“We speculate as to what is in store for us. But we not only undergo events, we in part cause them or at least influence their course. We have not only to study them but to act”. Never one for empty words, this restless attitude reflects exactly the manner in which Emily Greene Balch lived her life. Her spirited determination, combined with her unrelenting passion to change the world, is precisely why Miss Balch is my political hero.
Born in 1867 to a well-to-do family in Boston, Massachusetts, Emily Balch had a prosperous childhood. Educated at some of the best private schools in the area, she split her time between Europe and the United States upon graduating from college, eventually completing her degree in Economics and Sociology in Paris. Having long been tempted by a career in academia, Balch joined the faculty of Wellesley College in 1896, quickly securing a professorship in her two fields. She gained a reputation as an outstanding teacher – memorably insisting that students should formulate independent judgments only if they combined on-the-spot investigation with their research in the library.
Though satisfied with her work at Wellesley, her passion was for international peace. Having paid close attention to the peace conferences of 1899 and 1907 at The Hague, the outbreak of the First World War in 1914 convinced Miss Balch that her lifetime’s work lay in furthering humanity’s effort to rid the planet of war. She was shocked to discover that there was no specifically female organisation dedicated to the promotion of international peace, and immediately moved to establish the Women’s International League for Peace and Freedom (WILPF). WILPF actively and vociferously campaigned against America’s entry into the conflict, routinely preparing peace proposals for the consideration of the warring countries. Meanwhile, Balch was devoting her spare time to a paper entitled ‘International Colonial Administration’. A mere side project, she was oblivious to the enormous impact that it would have a few years later – in 1919, the very same paper was used as a template for the mandate system of the League of Nations.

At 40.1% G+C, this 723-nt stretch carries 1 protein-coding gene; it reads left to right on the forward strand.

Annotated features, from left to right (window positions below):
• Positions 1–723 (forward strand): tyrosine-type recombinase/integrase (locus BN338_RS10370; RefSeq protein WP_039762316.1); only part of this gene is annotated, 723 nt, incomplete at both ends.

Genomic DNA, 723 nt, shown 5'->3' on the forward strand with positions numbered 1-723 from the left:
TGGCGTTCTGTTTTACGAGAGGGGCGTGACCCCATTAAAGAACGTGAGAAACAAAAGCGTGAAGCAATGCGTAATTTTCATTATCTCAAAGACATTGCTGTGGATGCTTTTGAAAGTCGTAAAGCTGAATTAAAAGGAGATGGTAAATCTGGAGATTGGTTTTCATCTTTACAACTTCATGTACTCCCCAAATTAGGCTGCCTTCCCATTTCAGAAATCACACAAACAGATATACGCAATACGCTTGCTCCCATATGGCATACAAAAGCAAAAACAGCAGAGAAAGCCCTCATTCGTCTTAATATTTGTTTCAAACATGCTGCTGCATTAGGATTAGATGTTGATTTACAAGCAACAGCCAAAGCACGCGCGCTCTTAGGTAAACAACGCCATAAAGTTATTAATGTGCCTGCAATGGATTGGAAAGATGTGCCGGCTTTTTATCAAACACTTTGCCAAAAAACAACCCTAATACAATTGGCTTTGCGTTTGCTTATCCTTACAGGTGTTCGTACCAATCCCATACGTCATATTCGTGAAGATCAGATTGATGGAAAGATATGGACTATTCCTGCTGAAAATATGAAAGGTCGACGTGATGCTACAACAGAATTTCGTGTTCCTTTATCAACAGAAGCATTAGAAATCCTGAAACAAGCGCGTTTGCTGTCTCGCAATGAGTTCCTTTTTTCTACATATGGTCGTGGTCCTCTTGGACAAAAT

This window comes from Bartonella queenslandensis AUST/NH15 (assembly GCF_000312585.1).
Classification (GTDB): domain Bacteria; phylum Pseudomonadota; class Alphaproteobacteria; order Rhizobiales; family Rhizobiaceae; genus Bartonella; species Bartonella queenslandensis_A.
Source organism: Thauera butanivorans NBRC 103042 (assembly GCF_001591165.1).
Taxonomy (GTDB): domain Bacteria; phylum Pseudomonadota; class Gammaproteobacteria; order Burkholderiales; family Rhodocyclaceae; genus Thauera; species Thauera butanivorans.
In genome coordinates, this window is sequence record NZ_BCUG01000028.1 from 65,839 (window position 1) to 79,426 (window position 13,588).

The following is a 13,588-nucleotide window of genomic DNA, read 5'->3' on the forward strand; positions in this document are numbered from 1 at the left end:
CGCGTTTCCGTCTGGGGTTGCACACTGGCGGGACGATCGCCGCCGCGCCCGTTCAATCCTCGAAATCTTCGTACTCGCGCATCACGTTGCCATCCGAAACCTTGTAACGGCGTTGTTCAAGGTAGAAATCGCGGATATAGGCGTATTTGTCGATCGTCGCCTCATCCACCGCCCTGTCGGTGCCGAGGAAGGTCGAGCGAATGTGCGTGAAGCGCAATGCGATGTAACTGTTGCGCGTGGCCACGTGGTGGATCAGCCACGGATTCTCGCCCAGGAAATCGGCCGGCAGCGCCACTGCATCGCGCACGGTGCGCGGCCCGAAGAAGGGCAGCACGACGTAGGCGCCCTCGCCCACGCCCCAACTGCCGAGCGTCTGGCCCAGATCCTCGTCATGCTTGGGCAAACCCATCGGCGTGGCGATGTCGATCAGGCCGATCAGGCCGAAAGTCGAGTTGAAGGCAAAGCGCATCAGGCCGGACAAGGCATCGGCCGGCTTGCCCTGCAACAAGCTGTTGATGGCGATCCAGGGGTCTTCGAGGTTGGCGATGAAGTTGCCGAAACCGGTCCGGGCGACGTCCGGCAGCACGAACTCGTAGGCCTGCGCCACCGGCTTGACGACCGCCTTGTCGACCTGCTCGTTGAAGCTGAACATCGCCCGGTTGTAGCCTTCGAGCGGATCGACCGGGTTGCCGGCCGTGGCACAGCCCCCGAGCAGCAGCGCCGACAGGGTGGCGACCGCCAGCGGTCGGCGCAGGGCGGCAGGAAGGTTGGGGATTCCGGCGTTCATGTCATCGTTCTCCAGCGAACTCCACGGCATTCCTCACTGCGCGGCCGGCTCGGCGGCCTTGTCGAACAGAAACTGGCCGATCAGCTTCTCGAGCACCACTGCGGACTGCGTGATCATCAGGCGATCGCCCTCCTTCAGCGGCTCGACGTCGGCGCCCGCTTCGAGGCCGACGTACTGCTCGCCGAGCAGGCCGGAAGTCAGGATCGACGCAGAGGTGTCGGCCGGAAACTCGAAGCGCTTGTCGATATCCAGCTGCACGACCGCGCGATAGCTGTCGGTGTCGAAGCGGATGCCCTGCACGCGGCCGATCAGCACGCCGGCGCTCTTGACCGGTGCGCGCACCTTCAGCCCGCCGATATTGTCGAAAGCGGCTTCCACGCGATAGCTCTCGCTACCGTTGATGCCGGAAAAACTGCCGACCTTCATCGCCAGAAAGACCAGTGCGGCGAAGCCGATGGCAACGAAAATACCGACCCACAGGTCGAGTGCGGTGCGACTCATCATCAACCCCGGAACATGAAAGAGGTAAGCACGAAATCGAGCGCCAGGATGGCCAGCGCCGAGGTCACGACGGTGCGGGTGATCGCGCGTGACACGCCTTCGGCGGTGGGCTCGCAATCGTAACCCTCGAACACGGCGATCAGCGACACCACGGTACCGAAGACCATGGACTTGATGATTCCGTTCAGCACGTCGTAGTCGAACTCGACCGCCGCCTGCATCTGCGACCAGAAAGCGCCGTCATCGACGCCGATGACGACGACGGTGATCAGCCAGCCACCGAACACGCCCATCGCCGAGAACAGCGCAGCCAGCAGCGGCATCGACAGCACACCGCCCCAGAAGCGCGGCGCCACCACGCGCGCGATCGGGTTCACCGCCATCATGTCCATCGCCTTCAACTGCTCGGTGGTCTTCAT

As WILPF continued to grow in size and influence, Balch felt that she had no choice but to focus the entirety of her considerable energy on the organisation. In 1918 her application for an extended leave of absence from Wellesley was rejected; instead, her contract was terminated. She resolved to bounce back, taking up a position on the editorial staff of liberal weekly The Nation and becoming secretary of the International Congress of Women.
In the years following the Great War, WILPF ran into severe financial difficulty, so in a display of pure selflessness Balch acted as International Secretary without salary for two years. She was truly committed to her cause and devoted to facilitating the organisation’s many and varied projects by any means necessary. She had a close relationship with the League of Nations, consulting on issues as critical as disarmament, the internationalisation of aviation, drug control, and the role of the United States in the affairs of the League.
The Second World War was, however, a turning point for Balch. Having always held unshakeable pacifist views, the excesses of Nazism caused her to relinquish her lifelong beliefs, arguing that humanity should in this particular case “defend fundamental human rights, sword in hand”. In the wake of this astonishing turnaround, she received the Nobel Peace Prize in 1946 in recognition of her lifetime of work, donating the prize money to WILPF. Balch died just after her 94th birthday, demonstrating that she had a physical persistence to match her intellectual doggedness.
Emily Balch fully embodies the qualities of a true political hero – the ability to impress, to influence and to inspire. I can think of no one who realised so many of her lofty aspirations without once comprising her steadfast principles. Throughout her life Balch obeyed the call of the humanitarian in her nature, and it is a testament to this that she is recognised as one of the great humanitarian feminists of the 20th Century.